ERA was 100 percent made in Europe and has a large range of motion. According to the European Space Agency, at full extension, the ERA could pick up a football from the penalty spot of a soccer pitch and pass it to the goalkeeper.
The robotic arm packs some really useful features meant to ease the job of astronauts on the Space Station. It can anchor itself to the Russian segment of the station in multiple locations and it can move forward and backward. But most importantly, this is the first robotic arm that can be controlled both from the inside of the Station, as well as from the outside. It will service the International Space Station on the Russian segment, as the other two robotic arms on the ISS (Canadarm2 and the Japanese Experiment Module Remote Manipulator System) can't reach there.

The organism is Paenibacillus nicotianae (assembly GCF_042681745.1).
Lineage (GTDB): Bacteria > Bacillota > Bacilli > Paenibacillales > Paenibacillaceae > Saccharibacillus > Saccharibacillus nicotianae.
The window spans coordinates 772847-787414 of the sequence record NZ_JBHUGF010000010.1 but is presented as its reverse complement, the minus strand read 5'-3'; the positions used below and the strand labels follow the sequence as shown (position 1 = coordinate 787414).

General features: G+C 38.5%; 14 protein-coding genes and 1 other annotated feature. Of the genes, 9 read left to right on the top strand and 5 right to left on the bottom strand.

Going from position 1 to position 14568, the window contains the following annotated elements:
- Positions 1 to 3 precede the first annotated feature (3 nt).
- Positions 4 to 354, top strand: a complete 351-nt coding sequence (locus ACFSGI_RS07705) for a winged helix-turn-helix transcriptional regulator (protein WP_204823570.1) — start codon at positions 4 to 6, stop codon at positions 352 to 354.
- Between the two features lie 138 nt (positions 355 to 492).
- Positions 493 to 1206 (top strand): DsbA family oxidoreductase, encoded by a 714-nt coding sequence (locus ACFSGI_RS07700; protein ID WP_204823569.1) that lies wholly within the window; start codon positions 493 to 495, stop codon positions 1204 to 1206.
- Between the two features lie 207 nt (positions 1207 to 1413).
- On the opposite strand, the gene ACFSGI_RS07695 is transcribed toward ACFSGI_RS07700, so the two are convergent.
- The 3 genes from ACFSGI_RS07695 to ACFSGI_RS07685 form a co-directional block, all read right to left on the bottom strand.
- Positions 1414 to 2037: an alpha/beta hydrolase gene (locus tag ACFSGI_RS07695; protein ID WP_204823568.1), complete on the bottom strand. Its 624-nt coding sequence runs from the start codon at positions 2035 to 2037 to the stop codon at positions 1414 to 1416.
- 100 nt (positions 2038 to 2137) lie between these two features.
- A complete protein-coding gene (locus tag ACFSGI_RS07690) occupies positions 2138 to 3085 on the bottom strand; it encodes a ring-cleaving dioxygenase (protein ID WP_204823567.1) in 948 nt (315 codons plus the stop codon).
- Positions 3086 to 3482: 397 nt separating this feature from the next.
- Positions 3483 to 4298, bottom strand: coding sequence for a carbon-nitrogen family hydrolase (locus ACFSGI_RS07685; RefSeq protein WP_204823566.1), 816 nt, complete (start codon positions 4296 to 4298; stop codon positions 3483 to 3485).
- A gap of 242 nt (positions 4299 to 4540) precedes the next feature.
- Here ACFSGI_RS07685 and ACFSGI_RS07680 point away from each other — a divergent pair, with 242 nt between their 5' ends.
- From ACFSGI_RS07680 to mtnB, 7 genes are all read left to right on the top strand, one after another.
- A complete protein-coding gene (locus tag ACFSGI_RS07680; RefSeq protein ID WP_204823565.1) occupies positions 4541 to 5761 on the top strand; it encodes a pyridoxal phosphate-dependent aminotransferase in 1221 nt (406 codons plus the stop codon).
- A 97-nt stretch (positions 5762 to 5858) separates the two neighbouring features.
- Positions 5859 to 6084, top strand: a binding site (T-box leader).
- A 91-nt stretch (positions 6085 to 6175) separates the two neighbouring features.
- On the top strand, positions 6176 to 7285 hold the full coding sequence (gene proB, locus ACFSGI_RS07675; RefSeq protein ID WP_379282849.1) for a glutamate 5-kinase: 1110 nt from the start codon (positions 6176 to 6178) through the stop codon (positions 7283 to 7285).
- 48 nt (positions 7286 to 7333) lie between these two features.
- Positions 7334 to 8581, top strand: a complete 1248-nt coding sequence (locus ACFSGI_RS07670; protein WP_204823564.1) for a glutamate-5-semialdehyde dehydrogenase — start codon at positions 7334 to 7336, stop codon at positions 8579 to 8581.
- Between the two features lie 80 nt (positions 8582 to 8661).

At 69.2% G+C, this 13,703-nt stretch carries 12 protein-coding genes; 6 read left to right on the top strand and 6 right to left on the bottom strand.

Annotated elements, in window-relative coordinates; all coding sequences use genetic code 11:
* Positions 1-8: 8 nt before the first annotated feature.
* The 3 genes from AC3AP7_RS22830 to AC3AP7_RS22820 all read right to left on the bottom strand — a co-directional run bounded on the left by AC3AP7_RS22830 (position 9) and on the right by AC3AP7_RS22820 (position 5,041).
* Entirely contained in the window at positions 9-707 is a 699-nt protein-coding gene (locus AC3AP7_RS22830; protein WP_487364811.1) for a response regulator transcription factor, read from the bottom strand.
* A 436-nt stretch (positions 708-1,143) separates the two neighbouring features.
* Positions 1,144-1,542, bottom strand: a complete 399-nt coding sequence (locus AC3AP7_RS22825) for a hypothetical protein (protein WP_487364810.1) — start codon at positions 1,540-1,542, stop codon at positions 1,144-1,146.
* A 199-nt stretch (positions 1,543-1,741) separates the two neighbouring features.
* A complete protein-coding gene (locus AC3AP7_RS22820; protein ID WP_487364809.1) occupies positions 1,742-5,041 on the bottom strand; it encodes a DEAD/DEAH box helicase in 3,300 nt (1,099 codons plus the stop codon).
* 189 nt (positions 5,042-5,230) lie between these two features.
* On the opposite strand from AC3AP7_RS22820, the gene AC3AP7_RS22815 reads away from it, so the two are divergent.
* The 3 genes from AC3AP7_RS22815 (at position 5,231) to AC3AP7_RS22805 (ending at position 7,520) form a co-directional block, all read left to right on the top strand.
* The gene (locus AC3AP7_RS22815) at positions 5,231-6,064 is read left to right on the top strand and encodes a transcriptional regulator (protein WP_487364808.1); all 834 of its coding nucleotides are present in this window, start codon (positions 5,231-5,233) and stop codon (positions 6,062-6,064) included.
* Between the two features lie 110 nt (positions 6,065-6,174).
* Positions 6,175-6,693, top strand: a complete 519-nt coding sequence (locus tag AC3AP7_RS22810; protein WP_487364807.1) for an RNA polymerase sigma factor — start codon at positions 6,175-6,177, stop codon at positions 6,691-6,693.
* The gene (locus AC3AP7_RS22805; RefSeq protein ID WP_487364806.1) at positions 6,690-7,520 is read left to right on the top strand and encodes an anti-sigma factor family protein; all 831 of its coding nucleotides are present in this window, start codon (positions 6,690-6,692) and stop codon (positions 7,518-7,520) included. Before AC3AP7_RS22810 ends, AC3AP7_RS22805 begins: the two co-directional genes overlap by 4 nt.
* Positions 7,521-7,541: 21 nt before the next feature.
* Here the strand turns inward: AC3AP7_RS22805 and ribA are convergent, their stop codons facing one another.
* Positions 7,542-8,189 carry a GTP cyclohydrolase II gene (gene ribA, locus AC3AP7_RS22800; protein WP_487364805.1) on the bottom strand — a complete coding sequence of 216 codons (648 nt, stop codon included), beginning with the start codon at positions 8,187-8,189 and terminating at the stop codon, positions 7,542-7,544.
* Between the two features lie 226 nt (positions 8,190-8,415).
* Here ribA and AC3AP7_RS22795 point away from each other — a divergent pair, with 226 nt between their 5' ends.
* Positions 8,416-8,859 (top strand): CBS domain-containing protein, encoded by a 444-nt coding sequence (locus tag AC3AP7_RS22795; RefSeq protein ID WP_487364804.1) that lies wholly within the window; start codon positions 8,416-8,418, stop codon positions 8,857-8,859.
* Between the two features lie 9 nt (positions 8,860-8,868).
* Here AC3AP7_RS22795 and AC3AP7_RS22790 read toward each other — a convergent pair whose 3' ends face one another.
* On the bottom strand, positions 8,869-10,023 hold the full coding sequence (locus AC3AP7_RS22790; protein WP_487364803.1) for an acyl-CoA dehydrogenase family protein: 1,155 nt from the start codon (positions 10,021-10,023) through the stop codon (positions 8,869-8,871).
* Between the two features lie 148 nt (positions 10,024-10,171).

Astronauts can either control ERA directly or program it in advance for the tasks it needs to perform. Two are already planned: the robotic arm will help set up the airlock and install a large radiator for the Multipurpose Laboratory Module (Nauka).
In order to be fully installed and ready to operate, astronauts on the ISS have to take five spacewalks.
ERA will be launched on a Proton rocket on July 21, at 4:58 pm CEST (Central European Summer Time). The launch site is the Baikonur Cosmodrome in Kazakhstan. It will arrive at the Space Station about a week later.